The Chancellor has announced that the Pension Lifetime Allowance (LTA) will be frozen at £1,073,100 until April 2026. The LTA is the total amount that your pension fund can grow to before you have to pay a penalty tax of 25% on any excess.
Previously, the LTA had been scheduled to increase in line with CPI inflation every year.
Whilst a prolonged period of no inflationary increases will mean that more and more individuals may face LTA charges, it is important to remember that the LTA isn’t a ceiling on what can be saved into pensions.
Even if you are affected, there are often good reasons why you should continue saving, especially if stopping funding means losing out on contributions from your employer.
As a rule of thumb, you should only consider giving up saving into your pension if there is a better alternative.
If the net returns on pension savings (which could include your employer pension contributions) are still greater than saving alternatives elsewhere, then a LTA charge may be a price worth paying.
We receive numerous questions from clients about the impact of the LTA freeze and in this article we share these questions, and responses, with you.
- If my employer contributes to my pension, should I continue to accept the employer contributions (and make my obligatory matching contributions) even if I breach the LTA?
- Will I be better off taking up an employer’s offer of extra salary in exchange for pension contributions?
- Should I stop paying into my pension if it leads to a tax charge on savings in excess of the LTA?
- What if I have applied for Fixed LTA Protection?
Loss of employer funding
Employer pension contributions are essentially ‘free money’. Even if you suffer a LTA charge of 25% you are still better off because you are receiving 75% of something you would otherwise miss out on. Depending on how generous the employer matching contribution is, it is likely to be sensible to continue to contribute despite the fact that this will mean that 25% of your contributions will be lost.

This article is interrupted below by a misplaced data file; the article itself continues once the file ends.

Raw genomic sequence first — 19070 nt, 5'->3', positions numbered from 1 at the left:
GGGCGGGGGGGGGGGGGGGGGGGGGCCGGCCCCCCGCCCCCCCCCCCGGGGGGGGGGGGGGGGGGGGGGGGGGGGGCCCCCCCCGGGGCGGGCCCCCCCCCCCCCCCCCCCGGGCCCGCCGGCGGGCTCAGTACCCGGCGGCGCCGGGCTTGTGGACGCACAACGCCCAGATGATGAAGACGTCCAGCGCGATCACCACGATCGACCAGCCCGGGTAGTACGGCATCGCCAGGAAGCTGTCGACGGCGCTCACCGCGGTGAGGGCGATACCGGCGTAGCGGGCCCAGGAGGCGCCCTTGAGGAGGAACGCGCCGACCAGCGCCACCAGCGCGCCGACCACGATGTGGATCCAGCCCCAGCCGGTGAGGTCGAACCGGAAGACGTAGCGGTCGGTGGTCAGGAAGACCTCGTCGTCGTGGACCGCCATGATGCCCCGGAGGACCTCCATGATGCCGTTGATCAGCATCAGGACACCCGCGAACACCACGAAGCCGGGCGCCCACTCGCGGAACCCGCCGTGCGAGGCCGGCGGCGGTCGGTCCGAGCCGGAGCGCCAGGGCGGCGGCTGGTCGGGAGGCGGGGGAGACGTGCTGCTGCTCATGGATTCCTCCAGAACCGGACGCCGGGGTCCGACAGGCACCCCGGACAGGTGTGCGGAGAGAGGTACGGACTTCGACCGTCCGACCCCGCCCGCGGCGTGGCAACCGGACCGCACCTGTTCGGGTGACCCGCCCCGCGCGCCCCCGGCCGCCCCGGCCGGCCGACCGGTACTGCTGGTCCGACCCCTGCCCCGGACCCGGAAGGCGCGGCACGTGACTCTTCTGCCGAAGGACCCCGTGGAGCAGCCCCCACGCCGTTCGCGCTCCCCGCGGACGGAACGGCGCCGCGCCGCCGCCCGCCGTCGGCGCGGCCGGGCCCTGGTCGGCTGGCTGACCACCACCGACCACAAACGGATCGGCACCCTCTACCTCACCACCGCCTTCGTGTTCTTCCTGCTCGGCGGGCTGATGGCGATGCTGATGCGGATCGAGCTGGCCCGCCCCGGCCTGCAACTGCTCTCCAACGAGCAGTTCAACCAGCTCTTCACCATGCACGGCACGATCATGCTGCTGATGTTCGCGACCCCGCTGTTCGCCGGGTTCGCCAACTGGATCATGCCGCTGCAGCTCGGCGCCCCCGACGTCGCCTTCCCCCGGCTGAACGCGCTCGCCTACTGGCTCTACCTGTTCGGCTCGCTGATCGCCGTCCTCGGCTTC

Alternative employer remuneration package
Some employers are prepared to offer additional salary instead of making pension contributions. However, the salary offer, net of tax, may not be as beneficial as receiving the money into the pension (despite the 25% LTA charge) even factoring in the tax you would expect to pay on withdrawals in retirement. If you are an additional or higher rate taxpayer, and you expect to be able to draw money out of your pension at 20% tax in retirement, then you are likely to be better off receiving the employer pension contribution than the salary offer.
It is important to remember that (as the legislation currently stands) pension funds do not suffer inheritance tax. For those who expect to have a large estate on death, being able to shelter as much money as possible in a pension fund from inheritance tax is a real benefit. It is better to pay a 25% tax charge on any amount in excess of the LTA than 40% inheritance tax.
Another factor be taken into consideration when deciding whether or not to fund your pension in excess of the LTA in order to benefit from employer contributions is Fixed Protection.
If you have valid Fixed Protection, this will be lost if any new payments are paid into your pension.
This potential ‘cost’ should be taken into account before you make any decision. Do you re-start funding to benefit from your employer’s pension contributions or maintain the protection that you have built up in your pension within your higher (than the normal LTA limit) Fixed Protection limit?
With the LTA frozen at £1,073,100 for the next few years, re-starting pension funding could mean losing up to £176,900 of LTA protection for those who locked into a £1.25M Fixed LTA (Fixed Protection 2016).
However, on the assumption that the LTA will continue to increase at CPI after the freeze has ended (in April 2026), the normal LTA could exceed the Fixed Protection amount of £1.25M by around 2032/33. So much will depend on when you expect to take benefits from your pension, if you have Fixed Protection in place.
It’s only natural to want to limit tax charges of any kind, but it’s important to understand the knock on implications as the headline tax charge of 25% may not actually prove to be that bad compared to the alternatives. If you would like to discuss the interaction between making pension contributions and the lifetime allowance charge, please get in touch with your usual RG contact.